Wednesday, January 11, 2012

The Psychology of Religious Intuitions: Randomness & Chance

This series explores the psychology of intuition and cognitive illusion, specifically as applied to religious intuitions.  See background and representativeness

Randomness & Chance

Consider two questions:

1) You flip a fair coin six times.  Which of the following two sequences is more likely to occur:  H-T-H-T-T-H or H-H-H-H-T-H?
2) A basketball player is on a major hot streak, landing him a spot on the cover of Sports Illustrated. Soon afterwards, his performance drops and he is no longer noteworthy.  Is this evidence for the "Sports Illustrated Jinx," according to which appearing on the cover of Sports Illustrated jinxes athletes to bad performance?

1) If you're like most people surveyed in the experiments of famed psychologists Daniel Kahneman and Amos Tversky, you probably think the answer to question 1 is the first sequence: it just looks more random, right?  The correct answer is that they are both about equally likely under the laws of chance.

A random series of coin flips is expected to be half heads and half tails only in the very long run. But, people use a mental shortcut (the representativeness heuristic) that expects short runs to be representative of long runs: we think any sequence of coin flips should look as fair as a long run.  This leads to a systematic bias called the clustering illusion: people think clusters are meaningful patterns even when they are frequently produced by chance, because that's not what we expect chance to look like.  We are terrible intuitive statisticians.  Randomness actually creates clusters, according to the laws of probability--but we intuitively think it won't.

Religious intuitions often involve claims about patterns that "could not possibly be due to chance."  (I don't have in mind evolution here, because evolution is actually a systematic process, not a chance process--a point often misunderstood by creationists.)  People cite supposed miracles or facets of the world that "could not be coincidence;" they see shapes of Jesus in crackers when elements cluster together more than they intuitively expect, and see divine signs in the world around them.  But as we have seen, people are notoriously bad at judging intuitively what randomness looks like: we are very prone to seeing patterns where there are none.  The only way to ascertain randomness is by using formal statistical procedures; logic and scientific thinking are trustworthy where intuition leads astray.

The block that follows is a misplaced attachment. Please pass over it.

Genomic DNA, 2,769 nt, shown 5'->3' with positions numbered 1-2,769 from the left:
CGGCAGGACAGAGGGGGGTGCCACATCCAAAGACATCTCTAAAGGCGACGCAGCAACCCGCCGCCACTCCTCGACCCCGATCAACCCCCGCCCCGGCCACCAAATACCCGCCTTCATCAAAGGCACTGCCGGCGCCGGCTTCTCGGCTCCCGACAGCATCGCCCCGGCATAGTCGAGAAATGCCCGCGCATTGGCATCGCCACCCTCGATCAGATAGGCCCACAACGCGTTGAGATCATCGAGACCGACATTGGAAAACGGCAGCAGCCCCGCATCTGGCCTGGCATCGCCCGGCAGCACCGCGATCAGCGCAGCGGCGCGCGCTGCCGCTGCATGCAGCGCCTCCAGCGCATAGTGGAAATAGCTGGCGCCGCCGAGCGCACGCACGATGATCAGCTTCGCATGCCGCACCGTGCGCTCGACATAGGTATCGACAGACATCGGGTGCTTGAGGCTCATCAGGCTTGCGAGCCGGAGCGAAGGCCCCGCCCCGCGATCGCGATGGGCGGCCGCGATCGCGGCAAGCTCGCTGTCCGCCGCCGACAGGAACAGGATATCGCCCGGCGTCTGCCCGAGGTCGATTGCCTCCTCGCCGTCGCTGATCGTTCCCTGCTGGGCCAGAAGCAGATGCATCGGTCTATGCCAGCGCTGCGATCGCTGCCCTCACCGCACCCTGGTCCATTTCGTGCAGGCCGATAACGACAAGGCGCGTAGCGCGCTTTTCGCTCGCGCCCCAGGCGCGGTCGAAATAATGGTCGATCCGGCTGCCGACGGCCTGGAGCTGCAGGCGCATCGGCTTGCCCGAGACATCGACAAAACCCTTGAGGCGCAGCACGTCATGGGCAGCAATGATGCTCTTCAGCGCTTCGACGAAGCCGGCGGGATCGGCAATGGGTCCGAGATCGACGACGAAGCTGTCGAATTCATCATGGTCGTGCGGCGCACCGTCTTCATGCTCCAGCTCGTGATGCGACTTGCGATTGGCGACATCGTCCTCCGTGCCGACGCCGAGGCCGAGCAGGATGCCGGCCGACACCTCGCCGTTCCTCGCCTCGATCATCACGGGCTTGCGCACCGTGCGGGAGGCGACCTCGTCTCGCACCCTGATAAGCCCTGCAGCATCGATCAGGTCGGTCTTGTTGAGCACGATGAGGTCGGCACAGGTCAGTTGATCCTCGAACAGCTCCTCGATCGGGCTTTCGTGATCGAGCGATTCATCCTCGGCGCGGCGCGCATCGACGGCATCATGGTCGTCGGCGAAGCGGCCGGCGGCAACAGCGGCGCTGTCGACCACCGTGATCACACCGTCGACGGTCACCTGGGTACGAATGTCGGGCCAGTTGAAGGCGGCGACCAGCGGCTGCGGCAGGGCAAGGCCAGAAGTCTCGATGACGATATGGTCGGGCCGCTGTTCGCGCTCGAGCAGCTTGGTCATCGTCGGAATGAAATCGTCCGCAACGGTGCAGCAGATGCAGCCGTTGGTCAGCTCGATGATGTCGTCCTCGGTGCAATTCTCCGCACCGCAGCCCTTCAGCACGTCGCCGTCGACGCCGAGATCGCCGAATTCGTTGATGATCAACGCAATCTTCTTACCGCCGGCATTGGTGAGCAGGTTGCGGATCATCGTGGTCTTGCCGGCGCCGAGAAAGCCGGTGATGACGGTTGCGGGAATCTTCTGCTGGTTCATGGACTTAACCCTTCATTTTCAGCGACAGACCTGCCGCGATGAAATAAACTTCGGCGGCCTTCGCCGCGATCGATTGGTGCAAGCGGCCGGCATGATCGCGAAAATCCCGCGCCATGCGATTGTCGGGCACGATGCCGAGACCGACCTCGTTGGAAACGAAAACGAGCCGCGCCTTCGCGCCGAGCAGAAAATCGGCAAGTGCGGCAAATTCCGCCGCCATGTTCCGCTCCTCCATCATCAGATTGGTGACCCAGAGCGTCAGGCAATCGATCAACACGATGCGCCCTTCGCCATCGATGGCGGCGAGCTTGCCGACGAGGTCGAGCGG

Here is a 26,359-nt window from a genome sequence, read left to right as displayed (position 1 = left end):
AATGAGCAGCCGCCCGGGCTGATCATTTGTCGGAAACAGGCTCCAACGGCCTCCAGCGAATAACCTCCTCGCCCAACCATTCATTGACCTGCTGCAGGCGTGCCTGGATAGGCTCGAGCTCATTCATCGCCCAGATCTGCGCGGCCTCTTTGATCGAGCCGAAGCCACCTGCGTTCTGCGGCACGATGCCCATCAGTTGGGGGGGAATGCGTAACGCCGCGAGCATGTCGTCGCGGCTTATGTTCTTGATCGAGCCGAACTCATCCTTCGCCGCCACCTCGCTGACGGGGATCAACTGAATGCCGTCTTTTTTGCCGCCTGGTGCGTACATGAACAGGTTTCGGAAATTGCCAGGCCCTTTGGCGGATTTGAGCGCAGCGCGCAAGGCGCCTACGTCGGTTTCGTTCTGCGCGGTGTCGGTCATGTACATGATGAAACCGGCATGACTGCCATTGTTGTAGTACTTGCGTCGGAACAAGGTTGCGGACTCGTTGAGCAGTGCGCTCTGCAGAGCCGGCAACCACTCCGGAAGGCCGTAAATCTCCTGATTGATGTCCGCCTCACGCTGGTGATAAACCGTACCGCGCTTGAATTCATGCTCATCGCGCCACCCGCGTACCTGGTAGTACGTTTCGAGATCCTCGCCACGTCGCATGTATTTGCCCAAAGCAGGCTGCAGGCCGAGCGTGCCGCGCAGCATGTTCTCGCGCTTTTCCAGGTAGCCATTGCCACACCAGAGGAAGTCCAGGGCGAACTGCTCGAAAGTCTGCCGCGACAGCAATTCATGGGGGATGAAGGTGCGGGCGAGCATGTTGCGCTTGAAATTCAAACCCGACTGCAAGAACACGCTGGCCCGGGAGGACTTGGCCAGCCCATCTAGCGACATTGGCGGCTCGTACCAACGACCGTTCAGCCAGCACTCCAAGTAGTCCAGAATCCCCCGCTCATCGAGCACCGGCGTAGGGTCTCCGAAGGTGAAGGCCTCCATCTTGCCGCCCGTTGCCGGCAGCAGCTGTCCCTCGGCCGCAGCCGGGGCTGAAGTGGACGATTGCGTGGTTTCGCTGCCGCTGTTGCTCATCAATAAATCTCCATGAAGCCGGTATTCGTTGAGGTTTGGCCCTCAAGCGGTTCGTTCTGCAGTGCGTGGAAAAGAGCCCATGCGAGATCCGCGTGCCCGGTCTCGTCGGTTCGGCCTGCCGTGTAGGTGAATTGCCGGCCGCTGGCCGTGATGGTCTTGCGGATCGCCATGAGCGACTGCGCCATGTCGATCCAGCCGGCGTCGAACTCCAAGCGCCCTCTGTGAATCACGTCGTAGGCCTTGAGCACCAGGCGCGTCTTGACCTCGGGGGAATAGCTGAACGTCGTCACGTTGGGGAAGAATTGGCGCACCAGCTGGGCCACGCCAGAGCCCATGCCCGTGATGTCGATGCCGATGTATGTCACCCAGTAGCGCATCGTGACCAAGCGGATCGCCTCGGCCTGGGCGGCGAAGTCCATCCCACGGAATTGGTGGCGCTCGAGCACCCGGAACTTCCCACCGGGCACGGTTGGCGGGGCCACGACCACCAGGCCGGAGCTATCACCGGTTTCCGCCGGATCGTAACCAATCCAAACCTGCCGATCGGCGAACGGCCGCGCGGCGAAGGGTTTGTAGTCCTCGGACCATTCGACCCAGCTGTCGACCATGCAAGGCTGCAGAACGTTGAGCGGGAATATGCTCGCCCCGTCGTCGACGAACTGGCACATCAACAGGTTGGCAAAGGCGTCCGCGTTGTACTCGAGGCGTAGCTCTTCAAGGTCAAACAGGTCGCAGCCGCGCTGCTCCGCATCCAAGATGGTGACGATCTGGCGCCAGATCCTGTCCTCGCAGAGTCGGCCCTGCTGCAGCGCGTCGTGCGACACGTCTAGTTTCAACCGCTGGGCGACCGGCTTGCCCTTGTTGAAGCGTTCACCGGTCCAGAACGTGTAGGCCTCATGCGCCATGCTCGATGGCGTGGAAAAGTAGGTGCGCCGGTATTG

2) If you are like many people, you might intuitively think the Sports Illustrated jinx is real, or at least eery.  But, it is easily explained by an overlooked fact called regression toward the mean. A basketball player's performance is due both to his actual skill level and to some degree of luck--aka random chance.  If someone is suddenly performing well enough to make the cover of SI, they probably have been experiencing unusually good luck. Since unusually good luck is...well, unusual, we don't expect it to continue, meaning that they go back (regress) to how they normally play (their mean). Appearing on the cover of SI just coincides with the time of unusually good luck, which we expect to end anyway. The SI jinx is an example of a general tendency people have: we are very good at seeing cause and effect (or inventing explanations) when random fluctuations are actually at work.

In his book How We Know What Isn't So, psychologist Thomas Gilovich relates an experience he had on a trip to Israel:
"A flurry of deaths by natural causes in the northern part of the country led to speculation about some new and unusual threat. It was not determined whether the increase...was within the normal fluctuation in the death rate that one can expect by chance. Instead, remedies for the problem were quickly put in place.  In particular, a group of rabbis attributed the problem to the sacrilege of allowing women to attend funerals, formerly a forbidden practice. The remedy was a decree that subsequently barred women from funerals in the area. The decree was quickly enforced, and the rash of unusual deaths subsided" (Gilovich, 1991, pg. 28.)
A string of deaths can be expected by chance fluctuations, just like the string of "heads" above. But, people saw a meaningful pattern because we wrongly expect randomness not to come in clusters. Meanwhile, the actual death rate at a given moment is due to the average death rate plus some degree of luck (chance); if the death rate rose unusually, it means there was a string of unusually bad luck that is unlikely to continue (the death rate should regress to its mean). So, surprise, surprise: the rabbis enacted their decree while there was unusually bad luck and the death rate went down to normal, and--voilá!--they see cause and effect.

The moral of the story is that people are biased to see patterns and cause and effect where there is randomness, leading to religious intuitions. Scientific thinking must be employed to understand complex phenomena and the nature of the universe.  In this case, carefully applied statistics can tell us what is random and what is not, when our intuitions turn us into hyperactive pattern-detectors.


tesyaa said...

A lot of this stuff is covered in John Paulos' book "Innumeracy", written in an easy way that the layman can understand. Perhaps not coincidentally, he followed up with a volume called "Irreligion".

JewishGadfly said...

Thanks for the reference. Gilovich also covers some of this, although usually without the religion twist--his book is more generally about cognitive biases.